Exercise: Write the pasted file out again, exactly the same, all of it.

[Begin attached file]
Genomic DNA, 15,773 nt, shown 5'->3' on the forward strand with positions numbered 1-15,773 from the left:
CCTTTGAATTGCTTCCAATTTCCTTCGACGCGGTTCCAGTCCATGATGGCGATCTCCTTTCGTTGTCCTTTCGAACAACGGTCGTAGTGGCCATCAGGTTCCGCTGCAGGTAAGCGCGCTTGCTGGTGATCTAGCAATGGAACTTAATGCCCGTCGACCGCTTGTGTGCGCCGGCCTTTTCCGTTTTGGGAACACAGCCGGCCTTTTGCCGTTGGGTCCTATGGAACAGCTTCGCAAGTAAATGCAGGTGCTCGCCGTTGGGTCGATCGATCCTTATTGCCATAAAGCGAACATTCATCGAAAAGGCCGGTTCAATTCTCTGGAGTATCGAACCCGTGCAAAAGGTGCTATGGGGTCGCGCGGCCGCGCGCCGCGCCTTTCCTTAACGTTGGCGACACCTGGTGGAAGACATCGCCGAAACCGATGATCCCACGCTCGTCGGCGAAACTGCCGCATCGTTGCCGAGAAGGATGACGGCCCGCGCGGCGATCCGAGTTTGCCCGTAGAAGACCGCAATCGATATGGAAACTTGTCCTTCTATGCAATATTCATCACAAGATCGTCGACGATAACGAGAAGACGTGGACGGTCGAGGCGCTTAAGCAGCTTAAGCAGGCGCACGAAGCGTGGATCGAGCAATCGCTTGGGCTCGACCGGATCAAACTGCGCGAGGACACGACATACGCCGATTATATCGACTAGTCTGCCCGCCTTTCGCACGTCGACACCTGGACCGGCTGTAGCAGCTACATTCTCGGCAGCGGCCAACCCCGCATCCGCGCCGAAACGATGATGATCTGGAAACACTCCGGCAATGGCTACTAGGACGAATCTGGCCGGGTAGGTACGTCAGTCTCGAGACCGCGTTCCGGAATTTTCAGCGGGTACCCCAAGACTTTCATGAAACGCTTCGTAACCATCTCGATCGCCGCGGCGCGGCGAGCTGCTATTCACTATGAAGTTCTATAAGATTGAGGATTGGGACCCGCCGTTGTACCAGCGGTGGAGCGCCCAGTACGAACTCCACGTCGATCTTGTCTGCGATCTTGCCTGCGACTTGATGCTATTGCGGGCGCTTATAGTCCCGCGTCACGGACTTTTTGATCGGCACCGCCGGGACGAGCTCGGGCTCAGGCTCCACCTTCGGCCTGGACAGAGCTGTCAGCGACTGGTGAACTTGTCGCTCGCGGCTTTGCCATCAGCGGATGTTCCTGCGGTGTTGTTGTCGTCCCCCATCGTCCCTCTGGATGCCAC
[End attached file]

Genomic DNA, 15,773 nt, shown 5'->3' on the forward strand with positions numbered 1-15,773 from the left:
CCTTTGAATTGCTTCCAATTTCCTTCGACGCGGTTCCAGTCCATGATGGCGATCTCCTTTCGTTGTCCTTTCGAACAACGGTCGTAGTGGCCATCAGGTTCCGCTGCAGGTAAGCGCGCTTGCTGGTGATCTAGCAATGGAACTTAATGCCCGTCGACCGCTTGTGTGCGCCGGCCTTTTCCGTTTTGGGAACACAGCCGGCCTTTTGCCGTTGGGTCCTATGGAACAGCTTCGCAAGTAAATGCAGGTGCTCGCCGTTGGGTCGATCGATCCTTATTGCCATAAAGCGAACATTCATCGAAAAGGCCGGTTCAATTCTCTGGAGTATCGAACCCGTGCAAAAGGTGCTATGGGGTCGCGCGGCCGCGCGCCGCGCCTTTCCTTAACGTTGGCGACACCTGGTGGAAGACATCGCCGAAACCGATGATCCCACGCTCGTCGGCGAAACTGCCGCATCGTTGCCGAGAAGGATGACGGCCCGCGCGGCGATCCGAGTTTGCCCGTAGAAGACCGCAATCGATATGGAAACTTGTCCTTCTATGCAATATTCATCACAAGATCGTCGACGATAACGAGAAGACGTGGACGGTCGAGGCGCTTAAGCAGCTTAAGCAGGCGCACGAAGCGTGGATCGAGCAATCGCTTGGGCTCGACCGGATCAAACTGCGCGAGGACACGACATACGCCGATTATATCGACTAGTCTGCCCGCCTTTCGCACGTCGACACCTGGACCGGCTGTAGCAGCTACATTCTCGGCAGCGGCCAACCCCGCATCCGCGCCGAAACGATGATGATCTGGAAACACTCCGGCAATGGCTACTAGGACGAATCTGGCCGGGTAGGTACGTCAGTCTCGAGACCGCGTTCCGGAATTTTCAGCGGGTACCCCAAGACTTTCATGAAACGCTTCGTAACCATCTCGATCGCCGCGGCGCGGCGAGCTGCTATTCACTATGAAGTTCTATAAGATTGAGGATTGGGACCCGCCGTTGTACCAGCGGTGGAGCGCCCAGTACGAACTCCACGTCGATCTTGTCTGCGATCTTGCCTGCGACTTGATGCTATTGCGGGCGCTTATAGTCCCGCGTCACGGACTTTTTGATCGGCACCGCCGGGACGAGCTCGGGCTCAGGCTCCACCTTCGGCCTGGACAGAGCTGTCAGCGACTGGTGAACTTGTCGCTCGCGGCTTTGCCATCAGCGGATGTTCCTGCGGTGTTGTTGTCGTCCCCCATCGTCCCTCTGGATGCCAC